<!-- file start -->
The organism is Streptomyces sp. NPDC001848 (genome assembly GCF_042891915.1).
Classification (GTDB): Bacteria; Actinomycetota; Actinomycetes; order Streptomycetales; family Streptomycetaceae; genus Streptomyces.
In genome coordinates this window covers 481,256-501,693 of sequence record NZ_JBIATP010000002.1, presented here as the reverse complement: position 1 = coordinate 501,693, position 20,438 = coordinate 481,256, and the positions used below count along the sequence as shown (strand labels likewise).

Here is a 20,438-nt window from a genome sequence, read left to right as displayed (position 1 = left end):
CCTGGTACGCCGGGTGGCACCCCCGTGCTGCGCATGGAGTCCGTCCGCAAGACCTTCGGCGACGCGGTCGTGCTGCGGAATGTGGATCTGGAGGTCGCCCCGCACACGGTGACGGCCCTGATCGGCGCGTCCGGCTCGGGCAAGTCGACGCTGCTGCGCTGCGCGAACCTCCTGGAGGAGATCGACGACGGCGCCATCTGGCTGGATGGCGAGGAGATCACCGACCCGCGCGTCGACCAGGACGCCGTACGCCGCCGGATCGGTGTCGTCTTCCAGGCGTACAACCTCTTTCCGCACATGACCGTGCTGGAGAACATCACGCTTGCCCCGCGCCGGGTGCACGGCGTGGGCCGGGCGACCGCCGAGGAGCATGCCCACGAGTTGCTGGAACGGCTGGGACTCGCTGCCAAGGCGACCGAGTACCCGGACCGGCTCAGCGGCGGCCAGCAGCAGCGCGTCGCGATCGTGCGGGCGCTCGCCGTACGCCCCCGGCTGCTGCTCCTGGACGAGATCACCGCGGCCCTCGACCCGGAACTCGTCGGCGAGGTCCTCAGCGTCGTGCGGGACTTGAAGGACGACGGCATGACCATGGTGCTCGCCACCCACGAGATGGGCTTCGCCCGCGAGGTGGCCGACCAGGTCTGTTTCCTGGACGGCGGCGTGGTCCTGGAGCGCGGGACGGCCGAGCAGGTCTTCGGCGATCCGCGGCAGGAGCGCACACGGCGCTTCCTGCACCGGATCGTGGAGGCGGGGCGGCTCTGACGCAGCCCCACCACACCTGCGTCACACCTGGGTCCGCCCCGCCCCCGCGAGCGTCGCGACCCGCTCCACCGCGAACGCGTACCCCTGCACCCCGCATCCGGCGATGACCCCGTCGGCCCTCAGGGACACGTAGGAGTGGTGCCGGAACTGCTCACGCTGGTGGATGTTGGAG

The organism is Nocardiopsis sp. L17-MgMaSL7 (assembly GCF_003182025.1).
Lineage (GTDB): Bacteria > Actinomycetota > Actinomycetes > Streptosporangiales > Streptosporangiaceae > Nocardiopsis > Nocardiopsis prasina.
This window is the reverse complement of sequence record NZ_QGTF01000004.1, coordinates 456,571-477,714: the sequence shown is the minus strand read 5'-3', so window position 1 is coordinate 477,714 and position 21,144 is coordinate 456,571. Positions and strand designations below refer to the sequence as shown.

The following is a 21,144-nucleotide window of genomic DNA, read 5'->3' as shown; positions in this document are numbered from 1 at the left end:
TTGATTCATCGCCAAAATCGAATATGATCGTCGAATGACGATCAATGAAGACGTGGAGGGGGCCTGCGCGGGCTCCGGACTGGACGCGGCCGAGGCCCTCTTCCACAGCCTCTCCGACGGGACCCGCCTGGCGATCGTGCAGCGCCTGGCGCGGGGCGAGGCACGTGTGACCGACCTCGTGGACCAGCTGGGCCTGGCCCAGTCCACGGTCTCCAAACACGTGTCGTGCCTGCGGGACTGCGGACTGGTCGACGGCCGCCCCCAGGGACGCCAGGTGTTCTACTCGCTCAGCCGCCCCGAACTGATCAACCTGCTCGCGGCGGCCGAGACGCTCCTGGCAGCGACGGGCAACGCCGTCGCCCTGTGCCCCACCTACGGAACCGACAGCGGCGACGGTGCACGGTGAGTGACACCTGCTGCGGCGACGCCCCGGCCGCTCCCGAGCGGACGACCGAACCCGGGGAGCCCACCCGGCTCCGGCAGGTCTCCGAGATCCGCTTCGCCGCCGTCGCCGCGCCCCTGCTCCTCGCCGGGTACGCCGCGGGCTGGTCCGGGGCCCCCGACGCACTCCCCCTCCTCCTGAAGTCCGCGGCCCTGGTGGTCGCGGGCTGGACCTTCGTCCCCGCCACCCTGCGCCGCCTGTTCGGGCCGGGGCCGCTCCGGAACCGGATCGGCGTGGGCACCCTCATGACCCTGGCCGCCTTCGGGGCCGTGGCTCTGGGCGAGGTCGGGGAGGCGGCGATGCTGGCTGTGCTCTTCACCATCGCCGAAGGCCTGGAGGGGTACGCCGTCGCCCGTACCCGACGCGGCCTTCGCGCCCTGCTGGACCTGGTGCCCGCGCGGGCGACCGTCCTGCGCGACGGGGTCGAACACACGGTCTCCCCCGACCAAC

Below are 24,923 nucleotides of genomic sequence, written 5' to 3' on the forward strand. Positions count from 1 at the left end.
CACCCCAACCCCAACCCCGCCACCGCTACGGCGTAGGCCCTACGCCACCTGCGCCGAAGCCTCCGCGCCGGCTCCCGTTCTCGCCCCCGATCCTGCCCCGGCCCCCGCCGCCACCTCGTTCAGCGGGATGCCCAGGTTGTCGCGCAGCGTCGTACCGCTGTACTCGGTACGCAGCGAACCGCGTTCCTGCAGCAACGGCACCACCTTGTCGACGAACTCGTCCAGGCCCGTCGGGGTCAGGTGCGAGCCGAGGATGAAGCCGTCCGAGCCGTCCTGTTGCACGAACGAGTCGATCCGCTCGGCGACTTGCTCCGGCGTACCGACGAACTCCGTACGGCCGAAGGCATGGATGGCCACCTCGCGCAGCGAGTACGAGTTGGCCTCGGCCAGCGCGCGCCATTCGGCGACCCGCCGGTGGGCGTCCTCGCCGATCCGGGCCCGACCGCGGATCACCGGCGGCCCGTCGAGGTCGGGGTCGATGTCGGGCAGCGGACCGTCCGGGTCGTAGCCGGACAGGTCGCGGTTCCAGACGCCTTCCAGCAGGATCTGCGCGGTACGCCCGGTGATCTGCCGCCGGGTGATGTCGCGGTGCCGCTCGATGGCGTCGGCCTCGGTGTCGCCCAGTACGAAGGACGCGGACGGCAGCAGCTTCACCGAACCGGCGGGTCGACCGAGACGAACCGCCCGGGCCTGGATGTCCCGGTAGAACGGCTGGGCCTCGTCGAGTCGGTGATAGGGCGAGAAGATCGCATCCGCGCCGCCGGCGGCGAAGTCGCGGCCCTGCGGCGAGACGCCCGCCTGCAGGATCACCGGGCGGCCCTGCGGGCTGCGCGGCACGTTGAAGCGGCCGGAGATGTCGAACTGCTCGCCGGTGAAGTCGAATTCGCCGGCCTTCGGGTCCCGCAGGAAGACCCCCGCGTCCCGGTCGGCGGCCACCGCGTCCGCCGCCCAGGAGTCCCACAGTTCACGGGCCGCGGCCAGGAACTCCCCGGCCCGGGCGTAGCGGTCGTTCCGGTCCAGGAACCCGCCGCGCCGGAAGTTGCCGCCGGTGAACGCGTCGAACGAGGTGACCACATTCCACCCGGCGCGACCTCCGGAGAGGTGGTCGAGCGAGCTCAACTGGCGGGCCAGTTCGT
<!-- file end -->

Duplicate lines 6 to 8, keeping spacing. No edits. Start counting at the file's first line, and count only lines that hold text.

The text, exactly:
The organism is Nocardiopsis sp. L17-MgMaSL7 (assembly GCF_003182025.1).
Lineage (GTDB): Bacteria > Actinomycetota > Actinomycetes > Streptosporangiales > Streptosporangiaceae > Nocardiopsis > Nocardiopsis prasina.
This window is the reverse complement of sequence record NZ_QGTF01000004.1, coordinates 456,571-477,714: the sequence shown is the minus strand read 5'-3', so window position 1 is coordinate 477,714 and position 21,144 is coordinate 456,571. Positions and strand designations below refer to the sequence as shown.